‘Heavenly cinematic, lyrically poignant and genuinely moving, it’s a stunning debut.’
Intro to Harrison Scarecrow
Recently signing to UK label Integrity Records – the team who brought you MALMØ and Ida Wenøe – the addition of Harrison Scarecrow only strengthens the roster of artists they represent. Hailing from Alabama, the duo consisting of Ryan Tomlin and Will McCracken deliver ‘Everyone with Someone’ – a debut that perfectly captures the sense of high quality, cinematic indie-noir they were aiming for. Recorded at Cypress Moon Studios – formerly Muscle Shoals Sound – you can almost hear the special history contained within the walls there. The likes of Bob Dylan, The Rolling Stones and The Black Keys no less have all walked through those doors. Therefore, it’s no wonder that in being in such a place, and taking musical influence from the likes of Springsteen they have created a track that is just as special.
Instantly projecting a real sense of emotion, a mix of fading bass notes, arpeggiated chords and pain-tinged vocals greet us. It’s evocative, immediately moving and truly captivating. Equally, in opening with the intrigue filled line ‘Churchyard medicine and brown bag wine’ we realise that this isn’t going to be the typical, emotionally driven ballad style sound that so many other artists may opt for in a track of this ilk. That, not just here, but throughout the track is a very good thing. And, when you consider the intention of the track – to take us through a tale of broken dreams – it could easily be set in a self-indulgent, no hope way. But instead we have something quite the opposite.
Continuing through the first verse, an unexpected sense of progressive momentum lies at the heart of the sound we are hearing. Moving swiftly, and in a way that wonderfully links with the waves that lead the visual storytelling within the accompanying video, there is a sense of romantic, yet tempo pushing musicality. Above this though, there is a vocal story to be told and thanks to the incredibly heartfelt delivery, it requires little effort to connect with the lyricism. Additionally, with gentle pushes of emotion on ‘Dig your heart up throw your roses down’ the connection strengthens with every note.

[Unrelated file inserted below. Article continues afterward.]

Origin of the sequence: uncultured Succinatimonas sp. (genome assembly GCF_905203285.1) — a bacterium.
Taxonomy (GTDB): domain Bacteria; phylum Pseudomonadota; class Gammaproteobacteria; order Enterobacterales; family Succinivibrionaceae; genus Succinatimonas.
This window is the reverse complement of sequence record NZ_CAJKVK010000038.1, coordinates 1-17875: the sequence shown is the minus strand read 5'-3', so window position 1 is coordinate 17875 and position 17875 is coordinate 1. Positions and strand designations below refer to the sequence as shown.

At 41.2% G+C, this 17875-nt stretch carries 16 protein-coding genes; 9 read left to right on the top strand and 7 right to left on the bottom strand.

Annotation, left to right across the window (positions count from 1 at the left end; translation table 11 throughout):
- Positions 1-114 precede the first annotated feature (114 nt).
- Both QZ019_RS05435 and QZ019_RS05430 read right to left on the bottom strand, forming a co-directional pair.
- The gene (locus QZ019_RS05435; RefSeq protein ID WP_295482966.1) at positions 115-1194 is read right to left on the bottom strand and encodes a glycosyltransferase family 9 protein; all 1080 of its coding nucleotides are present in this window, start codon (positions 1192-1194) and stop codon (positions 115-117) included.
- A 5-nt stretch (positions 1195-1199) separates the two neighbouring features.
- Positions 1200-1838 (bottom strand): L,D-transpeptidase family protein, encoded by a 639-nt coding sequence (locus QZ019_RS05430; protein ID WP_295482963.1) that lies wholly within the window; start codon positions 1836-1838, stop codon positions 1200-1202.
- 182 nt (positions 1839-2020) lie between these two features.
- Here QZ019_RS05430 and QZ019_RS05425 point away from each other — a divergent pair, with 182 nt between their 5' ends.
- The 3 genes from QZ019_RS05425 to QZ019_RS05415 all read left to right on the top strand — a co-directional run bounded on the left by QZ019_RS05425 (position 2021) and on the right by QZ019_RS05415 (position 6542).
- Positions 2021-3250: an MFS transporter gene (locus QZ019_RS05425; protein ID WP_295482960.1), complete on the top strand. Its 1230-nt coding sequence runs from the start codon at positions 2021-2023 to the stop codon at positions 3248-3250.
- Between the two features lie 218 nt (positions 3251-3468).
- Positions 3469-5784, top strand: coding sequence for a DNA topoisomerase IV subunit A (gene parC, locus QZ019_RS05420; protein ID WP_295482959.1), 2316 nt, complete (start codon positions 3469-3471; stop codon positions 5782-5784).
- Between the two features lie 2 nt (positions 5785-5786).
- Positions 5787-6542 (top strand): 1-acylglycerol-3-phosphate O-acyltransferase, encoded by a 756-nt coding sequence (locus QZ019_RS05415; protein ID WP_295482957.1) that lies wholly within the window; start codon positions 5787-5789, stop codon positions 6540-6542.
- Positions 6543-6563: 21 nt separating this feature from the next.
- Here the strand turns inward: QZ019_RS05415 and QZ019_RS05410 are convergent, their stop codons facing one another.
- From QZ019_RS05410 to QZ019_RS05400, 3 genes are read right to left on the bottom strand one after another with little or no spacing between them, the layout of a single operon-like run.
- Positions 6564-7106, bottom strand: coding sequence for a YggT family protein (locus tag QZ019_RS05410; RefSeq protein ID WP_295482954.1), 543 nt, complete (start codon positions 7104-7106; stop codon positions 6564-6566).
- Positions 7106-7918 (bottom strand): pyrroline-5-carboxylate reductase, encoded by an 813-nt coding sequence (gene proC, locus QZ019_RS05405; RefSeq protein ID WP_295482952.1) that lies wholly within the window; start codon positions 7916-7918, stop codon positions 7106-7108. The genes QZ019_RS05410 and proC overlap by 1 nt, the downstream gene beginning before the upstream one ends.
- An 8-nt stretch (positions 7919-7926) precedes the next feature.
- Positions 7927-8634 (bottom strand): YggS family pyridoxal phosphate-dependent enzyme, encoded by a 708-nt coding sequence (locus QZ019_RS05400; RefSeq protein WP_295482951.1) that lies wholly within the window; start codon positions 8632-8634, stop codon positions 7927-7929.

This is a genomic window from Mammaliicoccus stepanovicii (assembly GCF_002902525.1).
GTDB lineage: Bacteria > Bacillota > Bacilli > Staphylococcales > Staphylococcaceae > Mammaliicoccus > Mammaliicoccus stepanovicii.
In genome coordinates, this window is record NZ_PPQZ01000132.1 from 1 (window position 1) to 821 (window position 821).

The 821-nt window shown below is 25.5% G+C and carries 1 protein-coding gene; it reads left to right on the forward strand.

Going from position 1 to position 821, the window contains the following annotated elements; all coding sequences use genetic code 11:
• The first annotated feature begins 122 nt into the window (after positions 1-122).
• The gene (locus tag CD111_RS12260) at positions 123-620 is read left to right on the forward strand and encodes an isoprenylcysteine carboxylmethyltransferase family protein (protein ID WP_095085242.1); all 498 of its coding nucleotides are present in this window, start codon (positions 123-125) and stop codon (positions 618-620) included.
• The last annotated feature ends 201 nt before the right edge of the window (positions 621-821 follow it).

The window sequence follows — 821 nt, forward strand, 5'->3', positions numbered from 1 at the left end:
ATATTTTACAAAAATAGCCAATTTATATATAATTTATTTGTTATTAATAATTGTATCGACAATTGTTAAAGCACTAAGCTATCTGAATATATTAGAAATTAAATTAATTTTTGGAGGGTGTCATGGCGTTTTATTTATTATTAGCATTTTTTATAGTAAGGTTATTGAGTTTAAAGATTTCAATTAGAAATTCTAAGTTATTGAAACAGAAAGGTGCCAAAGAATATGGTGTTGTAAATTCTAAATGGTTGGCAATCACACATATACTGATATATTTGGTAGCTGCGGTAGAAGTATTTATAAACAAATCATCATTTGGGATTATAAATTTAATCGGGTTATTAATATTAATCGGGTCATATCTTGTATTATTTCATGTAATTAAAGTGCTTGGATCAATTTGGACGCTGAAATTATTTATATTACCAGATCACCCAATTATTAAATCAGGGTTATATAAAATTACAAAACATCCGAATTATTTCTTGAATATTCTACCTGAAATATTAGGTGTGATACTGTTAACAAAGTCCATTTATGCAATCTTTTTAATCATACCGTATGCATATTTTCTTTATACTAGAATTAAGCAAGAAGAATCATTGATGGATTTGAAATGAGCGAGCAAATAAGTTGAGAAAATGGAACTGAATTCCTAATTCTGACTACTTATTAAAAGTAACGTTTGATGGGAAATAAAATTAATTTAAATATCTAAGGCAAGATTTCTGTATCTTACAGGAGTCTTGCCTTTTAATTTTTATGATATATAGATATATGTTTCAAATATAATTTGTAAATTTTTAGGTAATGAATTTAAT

Altering the atmosphere subtly, on arriving at the chorus the sense of movement brought by piano becomes enhanced in multiple ways. Affected most notably by the appearance of rhythmic floor tom, the ballad-esque sound begins to feel more like a reserved anthemic one. Pounding, but not overpowering, it sits wonderfully in the mix. Equally, in choosing to introduce strings in a barely-there manner, the softest of harmonic movements blend beautifully. As wonderful as these elements are though, with real poignancy carried in the title-led, message filled variations occurring in the lyrics, your focus remains centred on them.
Building on the musical sensations that have just occurred, moving through the following verse and the chorus return, the initially reserved sound starts to become more dramatic. However, while it does this, it keeps true to the opening atmosphere. Bringing delicacy through high-hat centred rhythms, there is a real lightness to the sound – both literally and in the musically sympathetic way they are played. Almost creating a juxtaposition with more down-trodden phrases such as ‘Green and broken the bottle was smashed against the street’, it seamlessly blends instrumental lightness with lyrical darkness. To do this in a way that sees both elements complement each other, provides the perfect realisation moment of just how accomplished Harrison Scarecrow’s sound is. What is soon to happen though makes you realise it even more.
Briefly breaking away from the vocally centred sound, having experienced the chorus for a second time the storytelling becomes less literal, but even more emotive. Generating a real sense of anticipation within the listener, after a short piano solo we surge off into the most moving of instrumental moments. Instantly cinematic in nature, the pounding momentum returns to drive the sound alongside chordal piano and guitar while dominant strings spine-tinglingly soar. Providing a wealth of rhythmic, harmonic, and melodic interest it truly sounds like it belongs in a film. Accompanying a scene towards the end where someone is chasing after the person they love, but are soon to lose perhaps.
Taking the sense of drama right to the conclusion, as the sound continues to grow it ignites a genuine emotion inside you. Stirring at every musical turn, it’s impossible to not be touched by what you are hearing. But no more is this the case than when the overlapping settings of ‘Not everyone gets to be with someone’ weave among their instrumental surroundings. It really is a moment of cinematic, musical beauty. Therefore it’s only right that, having built continually, it finishes, like the best open-ended films, in a manner that has us immediately wanting a sequel.